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Incredibly powerful and powerfully unique. - 95%

Idrownfish, January 7th, 2012

While I personally think that Angra would only reach its peak five years after the departure of their original vocalist, for me André Matos holds the position of “best thing that has ever happened to Brazilian metal” firmly. His is one of the most prolific and accomplished careers in the world of heavy metal, and after twenty-five years of activity, he simply refuses to stop writing interesting material, even when it comes to Symfonia’s grossly underrated debut album. A precocious prodigy, he provided vocals for Viper’s first demo at the age of fourteen. At fifteen, he recorded his first album, and at eighteen, with two demos and two albums (one of them, Theatre of Faith, of remarkable quality) under his belt and after being the opening act of a Motörhead concert, he left Viper when forced to choose between the band and finishing his education in classical music.

You came to this review, perhaps obviously, to read about Angels Cry, but a brief synopsis of Matos’ career before the formation of Angra is essential in order to understand what is going on here. This album was recorded before Rafael Bittencourt and Kiko Loureiro (who at this point was mere shadow of his future, shredding-abomination self) had a position of influence within the band, and because of that Angra’s debut is Matos’ show completely. He provided all the piano, keyboards and vocals present here, wrote all the songs but one and was ultimately responsible for the production decisions that made Angra’s first two albums so recognizable.

Some of those decisions at first seem to conflict with the nature of the band: these guys play, and have always played, power metal, but despite Hugo Mariutti’s thick and clear bass lines, this recording would not get many awards for its heaviness. There is a lot of double bass present here, but it is easy to overlook, and the keyboards and violins constantly override the guitars when those aren’t playing the lead. Everything is extremely well balanced, and even when the power metal madness comes in during tracks such as Carry On, it is easy to keep track of what each instrument is doing. Those characteristics, along with the unique, relaxed backing vocals that the band employs in their recordings until this day (although now they appear way less frequently) cast an easygoing atmosphere that simply refuses to wear off, even when André – who is singing in full countertenor voice here - comes in.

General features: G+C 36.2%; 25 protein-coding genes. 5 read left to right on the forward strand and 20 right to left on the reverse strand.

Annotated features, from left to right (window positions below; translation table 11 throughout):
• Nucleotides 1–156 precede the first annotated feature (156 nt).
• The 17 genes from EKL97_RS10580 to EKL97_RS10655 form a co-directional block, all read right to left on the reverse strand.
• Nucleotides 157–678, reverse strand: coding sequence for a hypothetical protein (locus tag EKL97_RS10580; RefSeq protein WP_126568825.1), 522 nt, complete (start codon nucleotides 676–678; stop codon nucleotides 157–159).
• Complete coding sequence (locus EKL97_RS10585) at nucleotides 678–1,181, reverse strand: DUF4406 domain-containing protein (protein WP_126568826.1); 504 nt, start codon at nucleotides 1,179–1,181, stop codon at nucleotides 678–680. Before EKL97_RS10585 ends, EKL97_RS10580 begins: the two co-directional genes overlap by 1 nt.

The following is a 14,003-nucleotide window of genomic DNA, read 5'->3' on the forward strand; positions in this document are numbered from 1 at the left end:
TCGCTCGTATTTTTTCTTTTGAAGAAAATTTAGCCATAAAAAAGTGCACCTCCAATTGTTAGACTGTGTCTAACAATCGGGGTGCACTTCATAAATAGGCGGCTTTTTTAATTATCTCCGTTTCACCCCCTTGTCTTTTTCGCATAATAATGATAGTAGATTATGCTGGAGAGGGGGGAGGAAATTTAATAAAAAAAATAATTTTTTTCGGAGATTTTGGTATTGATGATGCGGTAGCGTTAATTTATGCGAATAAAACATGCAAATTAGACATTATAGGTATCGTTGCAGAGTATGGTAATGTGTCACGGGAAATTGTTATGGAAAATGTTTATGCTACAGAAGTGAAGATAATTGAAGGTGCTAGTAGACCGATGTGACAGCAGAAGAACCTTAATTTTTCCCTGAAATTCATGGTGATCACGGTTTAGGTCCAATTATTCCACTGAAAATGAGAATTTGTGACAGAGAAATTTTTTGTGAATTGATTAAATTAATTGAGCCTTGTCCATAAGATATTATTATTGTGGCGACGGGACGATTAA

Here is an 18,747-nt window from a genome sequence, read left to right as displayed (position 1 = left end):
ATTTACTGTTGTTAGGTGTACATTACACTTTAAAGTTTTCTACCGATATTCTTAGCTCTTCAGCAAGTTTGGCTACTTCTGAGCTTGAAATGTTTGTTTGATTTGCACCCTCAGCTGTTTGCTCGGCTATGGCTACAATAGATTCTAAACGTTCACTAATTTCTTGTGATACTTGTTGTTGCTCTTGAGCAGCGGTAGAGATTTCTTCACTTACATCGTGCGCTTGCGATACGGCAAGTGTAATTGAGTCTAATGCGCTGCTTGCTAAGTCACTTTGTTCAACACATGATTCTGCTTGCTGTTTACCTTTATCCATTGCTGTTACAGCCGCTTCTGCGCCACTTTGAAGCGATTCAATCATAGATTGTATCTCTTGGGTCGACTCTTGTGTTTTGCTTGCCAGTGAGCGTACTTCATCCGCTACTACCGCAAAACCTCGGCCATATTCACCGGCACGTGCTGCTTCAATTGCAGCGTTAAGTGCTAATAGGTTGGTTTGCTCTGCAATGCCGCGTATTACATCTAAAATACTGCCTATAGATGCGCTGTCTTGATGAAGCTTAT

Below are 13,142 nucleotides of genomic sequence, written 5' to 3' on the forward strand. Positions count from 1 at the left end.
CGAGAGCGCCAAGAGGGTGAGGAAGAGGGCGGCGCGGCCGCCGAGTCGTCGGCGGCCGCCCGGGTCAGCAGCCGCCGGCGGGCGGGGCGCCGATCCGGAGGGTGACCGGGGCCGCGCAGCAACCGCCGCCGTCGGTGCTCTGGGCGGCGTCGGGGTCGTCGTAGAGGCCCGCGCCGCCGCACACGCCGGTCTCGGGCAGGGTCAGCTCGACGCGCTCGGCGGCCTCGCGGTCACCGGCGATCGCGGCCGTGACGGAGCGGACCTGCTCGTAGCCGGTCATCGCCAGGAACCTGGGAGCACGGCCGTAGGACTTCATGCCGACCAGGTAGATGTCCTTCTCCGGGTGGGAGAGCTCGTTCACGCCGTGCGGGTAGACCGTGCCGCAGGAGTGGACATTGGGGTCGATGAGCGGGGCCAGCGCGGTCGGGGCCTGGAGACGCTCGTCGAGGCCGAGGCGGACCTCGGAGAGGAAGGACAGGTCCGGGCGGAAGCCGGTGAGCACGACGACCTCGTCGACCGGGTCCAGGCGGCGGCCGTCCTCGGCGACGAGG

The album begins with the neoclassical introduction “Unfinished Allegro” and after less than a minute “Carry On” kicks in. It is perhaps the best known song that Angra has ever come up with (although not necessarily the best), and it is easy to know why. The band wastes no time when displaying their technical skills, and after a chaotic passage of forty seconds that wouldn’t have worked with most bands we have already heard twenty five seconds of double bass, impressive tapping work by Bittencourt and Loureiro and even a bass solo. Those first forty seconds build up adrenaline in a way that very few songs manage to do, and when the tension reaches its peak, André Matos makes his impeccable (although rather dramatic) entrance. The rest of the track is essentially speed-obsessed power metal, and with the exception of a second bass solo, the band refuses to slow things down. The song’s chorus, one of the most dramatic and emotive choruses in Angra’s career (and that is saying something), helped to cement Carry On as a crowd favourite, and the optimistic nature of the lyrics, even when those are kind of silly, makes it impossible not to smile.

The intense power metal displayed during the first track, however, never returns with the same intensity. In its place we get to see the sound that Angra would become known for: a balance between the non-percussive side of Brazilian music, progressive metal, power metal and neoclassical influences. In this particular album, there are fewer Brazilian rhythms and progressive passages than someone familiar with their latter albums would expect, which is compensated by an absurd amount of neoclassical nods. Short phrases, upbeat tempos and the harmonic minor scale abound. Displaying his obsession with violins, André Matos turned Paganini into a constant presence thorough the album and even paid homage to the main theme of his Caprice n° 24 by fitting it in the title track.

And by “fitting” I mean “making it look like Caprice n° 24 is paying homage to Angels Cry”. Everything blends so perfectly that if I was told before getting to know Angra that this album was released yesterday, or at least after neoclassical metal was a well-established genre, I would probably comment on how solid and innovative it was. As other reviewers have stated, the fact that Angels Cry was released in 1992 should probably make it one of the best-known metal albums of all time, and I might – forgive me – Never Understand why it did not even manage to sell a million copies. The musicianship present here is nothing short of monumental, and André’s creativity is displayed with such intensity that nowadays Kai Hansen’s decision to support Matos and his crew of nobodies since the very beginning by lending them his studio sounds completely logical. The band simply does not run out of ideas, throwing masterpiece after masterpiece and wrapping those masterpieces in mightily technical skills, creating so many memorable riffs and passages that the album doesn’t lose its ability to amaze before the tenth listen.